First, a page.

But a few copies of landmark and exquisite German expressionistic masterpiece escaped and were the inspiration for German writer-director Werner Herzog’s remake NOSFERATU: THE VAMPYRE (1979). Klaus Kinski’s pale makeup, pointed ears, long fingernails and mannered gestures will unnerve in this atmospheric, deliberately paced, fever-dream of a movie. Isabelle Adjani co-stars as the distraught wife of Bruno Ganz’s Jonathan Harker, who comes under the blood spell of Kinski’s magnificent creature. The music, mood and images will reverberate long after the movie ends. The DVD includes the German language version with English subtitles as well as a full-length, but slightly different English version and a most unusual bonus commentary by Herzog himself.
With the famous line: “Feast your eyes, glut your soul on my accursed ugliness!” from Gaston Leroux’s mystery novel faithfully adapted by Universal Studios in 1925, Lon Chaney unmasks the pathetic, horrifying, iconic face of Erik, the mysterious mentor of the Paris opera. Two years earlier he had starred as Quasimodo in Universal’s HUNCHBACK OF NOTRE DAME. Chaney’s indelible portrait of both tortured men transcended cinema and entered modern culture as emblems of humanity’s damaged soul. Joining Chaney in PHANTOM was the beautiful young Mary Philbin as Christine Daae. The film was directed by journeyman Rupert Julian. Several versions of this great silent film exist on DVD, but look for the more recent Blu-ray edition with a choice of terrific scores.
None other than Sir Alfred Hitchcock deemed Carl Theodor Dryer’s 1932 “Vampyr” the “only film worth watching twice!” The first sound film by one of the founding architects of cinema itself, delivers a palpable, sensual experience that,in my opinion,few films can match. Director Dryer is like a hypnotist whose film will put you in a waking dream that claws at the edges of the supernatural realm. This strangely layered film is about the journey of a man named Allan Gray who is drawn to a countryside inn by ghostly forces. Allan gray is played convincingly by “Julien West,” who in real life was the secretive Baron Nicolas de Gunzburg! At the inn, Gray becomes involved with the family that lives there and the ghosts and demons that also seem to be peripheral members of the family! But it’s Grays attraction to Giselle, the sexually charged virgin daughter, that seals his fate by forcing a confrontation with the ultimate vampyr – Death itself. Interestingly, Giselle is played by the “great, accursed Sybelle Schmitz,” whose real life (look it up, no room here) was as interesting as her screen personas.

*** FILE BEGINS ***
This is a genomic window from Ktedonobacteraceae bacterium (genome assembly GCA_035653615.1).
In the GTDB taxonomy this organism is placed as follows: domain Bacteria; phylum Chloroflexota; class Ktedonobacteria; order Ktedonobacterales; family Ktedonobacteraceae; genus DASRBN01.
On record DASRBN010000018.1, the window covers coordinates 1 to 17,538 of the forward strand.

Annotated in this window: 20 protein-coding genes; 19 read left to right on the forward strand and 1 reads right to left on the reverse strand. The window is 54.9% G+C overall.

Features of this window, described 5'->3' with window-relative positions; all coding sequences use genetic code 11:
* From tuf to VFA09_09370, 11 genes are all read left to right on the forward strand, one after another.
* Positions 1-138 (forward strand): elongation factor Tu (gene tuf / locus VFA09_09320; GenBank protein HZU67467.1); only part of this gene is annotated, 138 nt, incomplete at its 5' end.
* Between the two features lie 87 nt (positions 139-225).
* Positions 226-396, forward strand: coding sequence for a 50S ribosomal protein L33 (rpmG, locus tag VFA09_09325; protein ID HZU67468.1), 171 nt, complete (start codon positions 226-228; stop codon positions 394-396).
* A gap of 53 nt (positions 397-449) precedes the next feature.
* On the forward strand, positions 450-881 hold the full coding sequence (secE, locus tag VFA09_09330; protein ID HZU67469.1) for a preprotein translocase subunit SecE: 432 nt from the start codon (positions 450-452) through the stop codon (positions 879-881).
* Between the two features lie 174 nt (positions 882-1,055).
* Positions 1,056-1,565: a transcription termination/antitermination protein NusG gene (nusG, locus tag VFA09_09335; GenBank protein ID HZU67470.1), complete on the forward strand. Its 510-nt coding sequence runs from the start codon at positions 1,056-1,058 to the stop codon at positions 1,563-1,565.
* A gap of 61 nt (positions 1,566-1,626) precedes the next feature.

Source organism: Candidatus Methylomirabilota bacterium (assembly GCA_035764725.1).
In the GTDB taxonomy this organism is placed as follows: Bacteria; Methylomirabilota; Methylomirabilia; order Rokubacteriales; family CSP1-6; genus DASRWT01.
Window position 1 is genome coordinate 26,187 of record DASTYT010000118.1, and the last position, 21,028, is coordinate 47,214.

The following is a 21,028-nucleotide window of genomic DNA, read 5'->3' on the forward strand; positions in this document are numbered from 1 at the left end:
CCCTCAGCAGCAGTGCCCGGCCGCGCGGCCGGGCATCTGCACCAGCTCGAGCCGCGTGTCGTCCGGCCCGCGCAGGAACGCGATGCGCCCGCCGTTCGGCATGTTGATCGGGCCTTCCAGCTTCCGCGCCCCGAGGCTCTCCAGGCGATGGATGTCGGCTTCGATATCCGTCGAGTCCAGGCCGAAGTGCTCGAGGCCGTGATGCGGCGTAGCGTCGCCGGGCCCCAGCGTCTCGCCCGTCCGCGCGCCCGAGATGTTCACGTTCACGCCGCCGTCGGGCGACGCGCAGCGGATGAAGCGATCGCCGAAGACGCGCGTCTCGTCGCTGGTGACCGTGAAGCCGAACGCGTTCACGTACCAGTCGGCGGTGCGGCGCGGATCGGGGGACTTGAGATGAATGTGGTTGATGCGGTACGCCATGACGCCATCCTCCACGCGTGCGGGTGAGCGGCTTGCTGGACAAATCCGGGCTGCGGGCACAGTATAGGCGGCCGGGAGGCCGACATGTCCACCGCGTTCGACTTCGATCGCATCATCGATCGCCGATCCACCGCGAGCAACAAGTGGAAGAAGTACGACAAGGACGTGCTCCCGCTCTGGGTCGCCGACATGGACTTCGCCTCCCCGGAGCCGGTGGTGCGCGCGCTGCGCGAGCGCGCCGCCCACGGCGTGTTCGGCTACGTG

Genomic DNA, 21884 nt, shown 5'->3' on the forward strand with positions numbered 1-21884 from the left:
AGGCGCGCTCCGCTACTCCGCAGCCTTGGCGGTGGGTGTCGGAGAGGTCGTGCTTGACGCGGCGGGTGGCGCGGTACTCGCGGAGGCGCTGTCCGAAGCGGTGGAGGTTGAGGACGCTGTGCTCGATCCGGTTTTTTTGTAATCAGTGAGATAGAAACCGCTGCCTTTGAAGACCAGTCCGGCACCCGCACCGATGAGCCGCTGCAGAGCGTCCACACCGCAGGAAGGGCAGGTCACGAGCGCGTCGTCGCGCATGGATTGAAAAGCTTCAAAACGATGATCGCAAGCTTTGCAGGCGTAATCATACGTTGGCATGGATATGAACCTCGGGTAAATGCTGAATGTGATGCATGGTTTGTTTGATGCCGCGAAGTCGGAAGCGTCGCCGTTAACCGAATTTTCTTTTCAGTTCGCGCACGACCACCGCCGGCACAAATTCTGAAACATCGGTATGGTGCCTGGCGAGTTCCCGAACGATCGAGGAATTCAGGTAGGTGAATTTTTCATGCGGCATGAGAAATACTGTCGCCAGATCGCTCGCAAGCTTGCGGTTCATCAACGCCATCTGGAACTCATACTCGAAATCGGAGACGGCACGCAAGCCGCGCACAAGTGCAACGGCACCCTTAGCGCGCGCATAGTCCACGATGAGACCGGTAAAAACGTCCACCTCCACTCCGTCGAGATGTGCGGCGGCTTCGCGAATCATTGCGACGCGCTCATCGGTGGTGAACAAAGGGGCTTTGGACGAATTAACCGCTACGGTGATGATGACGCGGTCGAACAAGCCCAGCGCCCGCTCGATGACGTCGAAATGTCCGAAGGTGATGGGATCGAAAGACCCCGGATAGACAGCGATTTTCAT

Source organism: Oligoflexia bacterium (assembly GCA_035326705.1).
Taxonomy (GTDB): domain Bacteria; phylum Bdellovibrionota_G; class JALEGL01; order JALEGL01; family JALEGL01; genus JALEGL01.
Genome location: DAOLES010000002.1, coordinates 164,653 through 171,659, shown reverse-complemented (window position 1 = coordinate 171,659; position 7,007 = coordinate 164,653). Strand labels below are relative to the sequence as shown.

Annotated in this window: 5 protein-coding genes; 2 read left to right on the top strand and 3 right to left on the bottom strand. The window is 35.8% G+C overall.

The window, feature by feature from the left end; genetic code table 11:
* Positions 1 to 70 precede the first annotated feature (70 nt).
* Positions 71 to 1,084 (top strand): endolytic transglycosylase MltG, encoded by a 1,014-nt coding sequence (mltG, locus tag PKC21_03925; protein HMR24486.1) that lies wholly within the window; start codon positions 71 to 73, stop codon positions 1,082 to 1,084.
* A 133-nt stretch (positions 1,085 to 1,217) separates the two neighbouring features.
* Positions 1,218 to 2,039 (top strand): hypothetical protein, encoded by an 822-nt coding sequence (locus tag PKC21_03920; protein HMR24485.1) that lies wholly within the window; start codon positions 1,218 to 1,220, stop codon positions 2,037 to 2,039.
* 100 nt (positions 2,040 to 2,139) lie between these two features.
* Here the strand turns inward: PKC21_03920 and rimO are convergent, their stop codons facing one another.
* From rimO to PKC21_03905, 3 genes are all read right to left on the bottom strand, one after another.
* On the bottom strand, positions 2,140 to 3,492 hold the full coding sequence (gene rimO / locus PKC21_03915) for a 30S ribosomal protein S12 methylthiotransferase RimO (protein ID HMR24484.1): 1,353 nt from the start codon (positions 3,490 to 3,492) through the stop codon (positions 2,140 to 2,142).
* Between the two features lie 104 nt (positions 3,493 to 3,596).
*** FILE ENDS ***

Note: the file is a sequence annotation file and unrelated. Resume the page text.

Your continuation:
The final moments of asphyxiation in the blasphemed bodies of the horrific bat-men have probably had more influence on horror cinema than any other.
Long out of circulation in an acceptable transfer, Criterion’s restoration makes this truly terrifying landmark film new again.
When a British colleague of rational, level-headed American psychologist Dana Andrews is brutally murdered, he of course denies it’s the work of the devil — until he becomes the next target of the demon! This spooky little UK gem from 1957 was cut to 82 minutes for American distribution. The DVD contains the full-length restored original edition as well as the truncated American release under the title CURSE OF THE DEMON. Psycholofgical horror is the most terrifying – especially when it’s no longer psychological. This adaptation of Dennis Wheatly’s novel “Casting the Runes” does not shay away from going all the way. It’s a cult fave, especially in Britian.
One of the all-time great scare anthologies is a collection of freaky supernatural stories told by strangers at a remote estate. The topper is the grandfather of all psychological horror films in which Sir Michael Redgrave’s renowned ventriloquist tells his tale of madness and murder when his dummy exhibits a mind of his own. A concept that has been stolen in later film productions, but never executed as well. The DVD of the uncut, restored UK version is coupled with the wonderfully macabre “QUEEN OF SPADES.”